A bridge to memory

Bridges connect shore to shore, and the past to the present, the present to the future.

The new bridge construction site.

On a recent evening, we headed over to our Amish friends for a “supper” of popcorn, cake and ice cream (our contribution to the “sweet and salty” meal). Abe and Lizzie recently moved to a farm near Rensselaer Falls. Their closest friends live on the other side of the river. When the bridge is open, it’s about a two-mile buggy ride. With the bridge gone, the detour is about 10 miles. In other words, near neighbors have become friends they can only visit occasionally.

We drove over to the river to look at the construction site and ran into two women who had grown up in Rensselaer Falls in the ’50s and now come “home” during the summer months. Joyce, pictured below, told us about being a 16 year old, in love with a boy who lived on the other side of the Oswegatchie River. On summer nights, they’d run to meet each other halfway across the bridge. Joyce was sorry to see the old bridge go–a landmark that connected her to a time 50 years ago when she and her husband were first courting.

The old bridge is gone. Up close look at work on new bridge.

Joyce takes a little piece of the metal from the old bridge as a souvenir of her youth.

The bridge built in 1930. (Photo: via Rensselaer Falls Historical Society.)

Joyce’s bridge was built in 1930. I have to wonder if the new bridge will last 80 years…or more…or less. And, will a pair of teenagers hold hands at the ribbon-cutting for the new bridge and then, 50 years later, remember the day it opened?

Well, all of this conjecturing got me to thinking about how the bridge, and the river, played a central role in the history of this small village. I visited the Rensselear Historical Society website and found these photos, photos that tell a story of river-oriented activity that is no more.

Grist mill and flume. Photo: via Rensselaer Falls Historical Society.

Excursion boat running between Heuvelton and Black Lake (the dredge). Photo: via Rensselaer Falls Historical Society.

View of the river and old bridge from an island in the Oswegatchie River. (Photo: via Rensselaer Historical Society.)

Watertown Daily Times reporter Matt McAllister covered the story last year, at which time the county’s senior civil engineer, Toby Bogart, indicated the project was expected to take one construction season, from May to November. Further, from McAllister’s article:

The bridge deck currently leaks, and parts of the structure are corroded, Mr. Bogart said. The truss-style bridge will be completely removed and replaced by a one-pier, steel structure with a concrete deck. The finished product in Rensselaer Falls will include a five-foot sidewalk on the upriver side of County Route 14, and will bring the road “back into standard, two-lane size,” he said.

Putting up a temporary bridge while the main structure is replaced isn’t likely because of the expense, Mr. Bogart said. The project will be 80 percent paid for by federal funds, 15 percent by state funds and 5 percent by the county. In total, the project is expected to cost between $2 and $3 million, Mr. Bogart said.”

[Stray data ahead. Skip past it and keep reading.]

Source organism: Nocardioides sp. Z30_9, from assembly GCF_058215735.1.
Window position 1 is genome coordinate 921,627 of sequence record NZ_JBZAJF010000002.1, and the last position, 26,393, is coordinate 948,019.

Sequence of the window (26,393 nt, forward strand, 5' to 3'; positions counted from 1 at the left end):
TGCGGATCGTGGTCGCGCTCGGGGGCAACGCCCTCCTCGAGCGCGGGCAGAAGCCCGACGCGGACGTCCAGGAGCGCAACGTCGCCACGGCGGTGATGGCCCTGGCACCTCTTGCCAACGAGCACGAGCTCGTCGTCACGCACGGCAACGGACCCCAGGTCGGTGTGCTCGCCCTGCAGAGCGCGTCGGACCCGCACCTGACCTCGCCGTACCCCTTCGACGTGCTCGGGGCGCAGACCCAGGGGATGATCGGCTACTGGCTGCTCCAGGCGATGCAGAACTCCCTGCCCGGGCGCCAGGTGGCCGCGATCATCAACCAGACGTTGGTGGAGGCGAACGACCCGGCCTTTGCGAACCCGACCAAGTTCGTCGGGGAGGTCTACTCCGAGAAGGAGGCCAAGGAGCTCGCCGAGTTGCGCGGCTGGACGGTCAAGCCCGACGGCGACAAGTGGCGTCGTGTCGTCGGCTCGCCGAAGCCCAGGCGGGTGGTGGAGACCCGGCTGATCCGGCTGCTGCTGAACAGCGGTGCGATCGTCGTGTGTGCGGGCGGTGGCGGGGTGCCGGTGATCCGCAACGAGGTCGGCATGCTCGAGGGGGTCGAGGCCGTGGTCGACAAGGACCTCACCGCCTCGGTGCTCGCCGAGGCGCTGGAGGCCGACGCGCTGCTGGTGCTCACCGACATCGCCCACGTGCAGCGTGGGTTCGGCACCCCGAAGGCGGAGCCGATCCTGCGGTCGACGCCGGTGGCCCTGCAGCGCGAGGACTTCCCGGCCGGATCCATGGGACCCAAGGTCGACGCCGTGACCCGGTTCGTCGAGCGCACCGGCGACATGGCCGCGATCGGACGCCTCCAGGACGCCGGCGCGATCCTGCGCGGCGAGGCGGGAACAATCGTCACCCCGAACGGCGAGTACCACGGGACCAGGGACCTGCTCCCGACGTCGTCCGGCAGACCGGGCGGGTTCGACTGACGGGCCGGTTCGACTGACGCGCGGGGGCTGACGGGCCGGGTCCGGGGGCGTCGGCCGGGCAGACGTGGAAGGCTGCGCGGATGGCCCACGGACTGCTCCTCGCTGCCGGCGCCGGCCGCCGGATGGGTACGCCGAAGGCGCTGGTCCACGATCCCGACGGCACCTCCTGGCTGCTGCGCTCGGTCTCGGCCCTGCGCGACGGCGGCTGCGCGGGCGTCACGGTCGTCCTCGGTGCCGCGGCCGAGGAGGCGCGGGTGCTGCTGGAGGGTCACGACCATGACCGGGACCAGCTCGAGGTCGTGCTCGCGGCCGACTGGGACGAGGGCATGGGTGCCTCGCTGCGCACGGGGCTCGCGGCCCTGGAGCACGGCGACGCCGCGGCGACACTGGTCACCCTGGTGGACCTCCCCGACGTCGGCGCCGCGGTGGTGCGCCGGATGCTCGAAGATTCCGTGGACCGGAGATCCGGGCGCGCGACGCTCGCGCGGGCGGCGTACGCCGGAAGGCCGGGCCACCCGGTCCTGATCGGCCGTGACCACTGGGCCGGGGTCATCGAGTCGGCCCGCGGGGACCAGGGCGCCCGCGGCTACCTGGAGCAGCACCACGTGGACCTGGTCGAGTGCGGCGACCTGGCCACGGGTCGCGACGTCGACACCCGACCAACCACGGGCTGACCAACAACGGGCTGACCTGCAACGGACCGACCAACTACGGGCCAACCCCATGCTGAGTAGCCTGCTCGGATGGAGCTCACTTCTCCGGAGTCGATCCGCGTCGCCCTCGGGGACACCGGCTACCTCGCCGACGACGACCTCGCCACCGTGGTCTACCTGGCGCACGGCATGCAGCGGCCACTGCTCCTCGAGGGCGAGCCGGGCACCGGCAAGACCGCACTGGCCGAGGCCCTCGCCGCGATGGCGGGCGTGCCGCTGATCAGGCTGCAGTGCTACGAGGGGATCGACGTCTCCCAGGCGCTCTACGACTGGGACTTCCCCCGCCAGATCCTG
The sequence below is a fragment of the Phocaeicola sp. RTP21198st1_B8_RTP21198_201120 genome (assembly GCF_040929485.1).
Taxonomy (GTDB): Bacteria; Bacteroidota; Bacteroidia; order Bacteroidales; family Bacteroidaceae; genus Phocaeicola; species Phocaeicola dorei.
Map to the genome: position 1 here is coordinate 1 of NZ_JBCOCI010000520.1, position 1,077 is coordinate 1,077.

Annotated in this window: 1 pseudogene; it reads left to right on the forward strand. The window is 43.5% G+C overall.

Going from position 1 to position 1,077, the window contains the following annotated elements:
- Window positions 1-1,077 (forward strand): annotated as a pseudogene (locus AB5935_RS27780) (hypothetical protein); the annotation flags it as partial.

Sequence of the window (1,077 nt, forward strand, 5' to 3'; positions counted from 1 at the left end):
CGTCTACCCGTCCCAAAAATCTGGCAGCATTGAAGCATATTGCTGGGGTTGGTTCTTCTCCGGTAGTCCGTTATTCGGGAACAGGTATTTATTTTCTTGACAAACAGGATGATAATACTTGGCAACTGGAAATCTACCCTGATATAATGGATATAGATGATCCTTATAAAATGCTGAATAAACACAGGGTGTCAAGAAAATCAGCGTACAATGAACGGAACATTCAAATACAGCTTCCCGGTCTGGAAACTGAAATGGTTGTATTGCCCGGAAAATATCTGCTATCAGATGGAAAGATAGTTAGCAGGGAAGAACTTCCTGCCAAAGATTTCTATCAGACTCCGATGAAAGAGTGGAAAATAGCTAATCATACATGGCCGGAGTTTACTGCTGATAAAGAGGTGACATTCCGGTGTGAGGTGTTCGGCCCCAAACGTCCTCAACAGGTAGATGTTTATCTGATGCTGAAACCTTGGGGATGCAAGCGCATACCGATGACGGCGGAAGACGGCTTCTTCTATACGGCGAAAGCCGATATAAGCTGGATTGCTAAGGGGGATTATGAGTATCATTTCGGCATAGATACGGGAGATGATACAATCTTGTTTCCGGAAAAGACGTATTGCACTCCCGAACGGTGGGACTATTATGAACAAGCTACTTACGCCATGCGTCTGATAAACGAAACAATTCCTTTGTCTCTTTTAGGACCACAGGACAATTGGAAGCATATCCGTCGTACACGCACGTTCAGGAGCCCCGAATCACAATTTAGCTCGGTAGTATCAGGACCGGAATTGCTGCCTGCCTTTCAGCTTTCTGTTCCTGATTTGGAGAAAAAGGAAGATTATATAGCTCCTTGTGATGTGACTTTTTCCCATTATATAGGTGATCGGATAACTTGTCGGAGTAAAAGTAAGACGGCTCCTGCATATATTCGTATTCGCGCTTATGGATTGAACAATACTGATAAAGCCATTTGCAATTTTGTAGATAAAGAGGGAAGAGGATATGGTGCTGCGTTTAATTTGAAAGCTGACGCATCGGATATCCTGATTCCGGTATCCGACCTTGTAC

The old bridge was an icon for 20th century residents of Rensselaer Falls. Tell me about the icons in your community…and if they still stand.

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4 Responses to “A bridge to memory”

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  1. Barb Heller says:

    I used to live across the street from the Rensselaer Falls Bridge, and have fond memories of swimming in the adjacent rapids, fishing at the (now disappeared) park, rinsing my car off (before it was an environmental no-no) at the same spot, and spending hours on the front porch with Kyle and Sally Hartman, watching the Oswegatchie roll by. I watched from my window as the old hotel/bar burned down – and it was nice to see it again in your old photo! I never thought I’d be writing about ‘history’, but I guess we ALL become part of it. Thanks for the trip down memory lane!

  2. Michael Greer says:

    One spring, several years ago, after a long cold winter, I crossed the Grasse river bridge at Russell. It was just after dark and the entire village had shown up, on the bridge to watch the ice going out. The river was very high, and the blocks of ice, some the size of a picnic table, some the size of a Greyhound bus slid by, bumping the bottom of the bridge with a deep grinding sound, and popping up in the jet black water on the other side. There were probably a hundred people on the bridge that night, and we’re all happy it wasn’t swept away.

  3. Ellen Rocco says:

    In my hometown–Manhattan–the iconic bridges were the Brooklyn Bridge at the southern end and the George Washington Bridge at the northern end. I thought I knew both bridges pretty well–from the Manhattan side as well as from the other sides. Then, a few years ago, I participated in the Great Ramble around the island of Manhattan and ate lunch in the shade of the George Washington Bridge where I discovered the little red lighthouse–a landmark I had never seen or noticed in all those years of crossing back and forth. Take a stroll across the bridge in your town…then walk under it along the shore or check it out from the water in a canoe. I’ll bet you discover something you didn’t know was there.

  4. john says:

    As a current resident on the ‘lower west side’, suburbs of Rensselaer Falls, I can’t wait for the bridge to re-open! Our 1.5 mile walk to the general store and liquor store in the village has turned into an 18 mile round trip … not to mention needing to add 15 minutes to every trip to Canton. I’m glad the work is getting done, but I am already anxious to rejoin society and we still have 5 months to go! YIKES!!!